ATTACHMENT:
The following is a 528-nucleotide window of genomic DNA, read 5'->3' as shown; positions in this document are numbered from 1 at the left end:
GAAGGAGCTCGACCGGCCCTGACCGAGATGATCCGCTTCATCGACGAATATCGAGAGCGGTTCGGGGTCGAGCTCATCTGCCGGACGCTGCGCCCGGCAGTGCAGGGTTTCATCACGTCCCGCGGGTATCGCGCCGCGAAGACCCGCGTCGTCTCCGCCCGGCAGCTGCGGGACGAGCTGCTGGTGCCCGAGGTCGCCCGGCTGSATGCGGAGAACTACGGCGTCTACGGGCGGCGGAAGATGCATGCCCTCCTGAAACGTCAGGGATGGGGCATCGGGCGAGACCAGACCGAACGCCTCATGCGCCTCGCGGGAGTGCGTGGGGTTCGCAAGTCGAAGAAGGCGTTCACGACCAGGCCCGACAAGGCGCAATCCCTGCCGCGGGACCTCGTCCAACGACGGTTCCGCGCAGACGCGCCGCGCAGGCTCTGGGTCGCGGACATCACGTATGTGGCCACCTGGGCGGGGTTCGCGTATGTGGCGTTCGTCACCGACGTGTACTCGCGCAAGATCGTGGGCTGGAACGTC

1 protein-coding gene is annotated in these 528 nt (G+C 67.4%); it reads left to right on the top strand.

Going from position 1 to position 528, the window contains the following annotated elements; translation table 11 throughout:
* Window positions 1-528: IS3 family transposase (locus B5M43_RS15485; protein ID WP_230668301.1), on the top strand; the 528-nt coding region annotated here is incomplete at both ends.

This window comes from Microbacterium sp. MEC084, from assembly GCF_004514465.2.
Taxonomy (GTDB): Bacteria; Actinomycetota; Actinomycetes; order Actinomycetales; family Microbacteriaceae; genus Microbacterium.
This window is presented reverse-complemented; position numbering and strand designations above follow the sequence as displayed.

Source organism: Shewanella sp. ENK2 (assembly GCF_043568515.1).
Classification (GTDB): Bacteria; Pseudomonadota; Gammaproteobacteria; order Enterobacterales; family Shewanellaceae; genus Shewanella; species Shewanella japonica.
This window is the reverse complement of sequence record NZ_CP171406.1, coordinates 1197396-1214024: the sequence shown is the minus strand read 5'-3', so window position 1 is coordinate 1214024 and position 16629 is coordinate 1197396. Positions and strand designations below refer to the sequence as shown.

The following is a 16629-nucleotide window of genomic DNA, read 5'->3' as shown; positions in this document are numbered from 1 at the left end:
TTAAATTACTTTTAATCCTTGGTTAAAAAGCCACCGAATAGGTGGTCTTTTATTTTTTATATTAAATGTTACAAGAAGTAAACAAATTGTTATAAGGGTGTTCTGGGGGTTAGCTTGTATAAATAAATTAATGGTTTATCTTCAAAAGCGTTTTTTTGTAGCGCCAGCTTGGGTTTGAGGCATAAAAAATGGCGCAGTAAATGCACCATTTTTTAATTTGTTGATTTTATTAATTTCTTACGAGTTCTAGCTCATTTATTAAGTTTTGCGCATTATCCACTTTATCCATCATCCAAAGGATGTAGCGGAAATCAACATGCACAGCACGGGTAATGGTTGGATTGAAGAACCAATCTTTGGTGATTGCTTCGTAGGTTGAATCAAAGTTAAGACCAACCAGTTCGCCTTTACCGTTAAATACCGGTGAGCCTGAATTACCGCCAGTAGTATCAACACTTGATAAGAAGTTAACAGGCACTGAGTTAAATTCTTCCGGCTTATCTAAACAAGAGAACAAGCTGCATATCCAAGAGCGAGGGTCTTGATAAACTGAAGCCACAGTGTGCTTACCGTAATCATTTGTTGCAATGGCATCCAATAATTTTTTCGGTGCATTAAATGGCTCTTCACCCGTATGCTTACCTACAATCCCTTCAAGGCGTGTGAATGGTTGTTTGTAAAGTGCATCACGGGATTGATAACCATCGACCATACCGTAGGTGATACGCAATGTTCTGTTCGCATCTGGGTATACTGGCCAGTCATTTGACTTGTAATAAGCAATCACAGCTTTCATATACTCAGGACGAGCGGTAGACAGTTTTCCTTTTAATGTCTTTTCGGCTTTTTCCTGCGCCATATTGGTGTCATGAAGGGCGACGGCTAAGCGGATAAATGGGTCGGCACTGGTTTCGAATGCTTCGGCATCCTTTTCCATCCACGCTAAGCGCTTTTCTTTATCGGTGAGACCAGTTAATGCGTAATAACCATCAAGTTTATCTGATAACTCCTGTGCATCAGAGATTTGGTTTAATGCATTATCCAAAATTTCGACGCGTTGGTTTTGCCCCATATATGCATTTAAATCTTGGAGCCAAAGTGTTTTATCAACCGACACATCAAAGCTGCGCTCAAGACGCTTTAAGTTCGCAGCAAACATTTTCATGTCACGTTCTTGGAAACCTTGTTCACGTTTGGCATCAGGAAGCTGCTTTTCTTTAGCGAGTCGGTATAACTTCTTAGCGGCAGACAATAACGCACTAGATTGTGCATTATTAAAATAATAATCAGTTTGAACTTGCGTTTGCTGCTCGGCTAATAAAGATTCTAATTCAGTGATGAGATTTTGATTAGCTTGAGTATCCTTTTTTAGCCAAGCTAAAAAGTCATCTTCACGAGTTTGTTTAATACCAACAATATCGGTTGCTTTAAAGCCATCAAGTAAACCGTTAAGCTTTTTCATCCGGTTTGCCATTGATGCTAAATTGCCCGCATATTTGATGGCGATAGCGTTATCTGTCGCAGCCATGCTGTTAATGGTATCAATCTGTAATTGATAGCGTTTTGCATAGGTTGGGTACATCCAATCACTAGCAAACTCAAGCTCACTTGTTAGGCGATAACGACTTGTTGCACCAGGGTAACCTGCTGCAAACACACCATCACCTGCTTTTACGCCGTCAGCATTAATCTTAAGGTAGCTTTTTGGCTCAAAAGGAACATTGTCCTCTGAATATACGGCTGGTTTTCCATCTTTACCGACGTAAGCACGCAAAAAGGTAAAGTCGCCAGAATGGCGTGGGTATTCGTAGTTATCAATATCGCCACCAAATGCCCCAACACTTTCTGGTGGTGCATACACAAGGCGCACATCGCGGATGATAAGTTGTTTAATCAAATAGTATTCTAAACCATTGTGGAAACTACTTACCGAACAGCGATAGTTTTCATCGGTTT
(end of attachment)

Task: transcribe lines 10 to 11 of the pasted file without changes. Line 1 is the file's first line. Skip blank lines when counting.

Classification (GTDB): Bacteria; Pseudomonadota; Gammaproteobacteria; order Enterobacterales; family Shewanellaceae; genus Shewanella; species Shewanella japonica.
This window is the reverse complement of sequence record NZ_CP171406.1, coordinates 1197396-1214024: the sequence shown is the minus strand read 5'-3', so window position 1 is coordinate 1214024 and position 16629 is coordinate 1197396. Positions and strand designations below refer to the sequence as shown.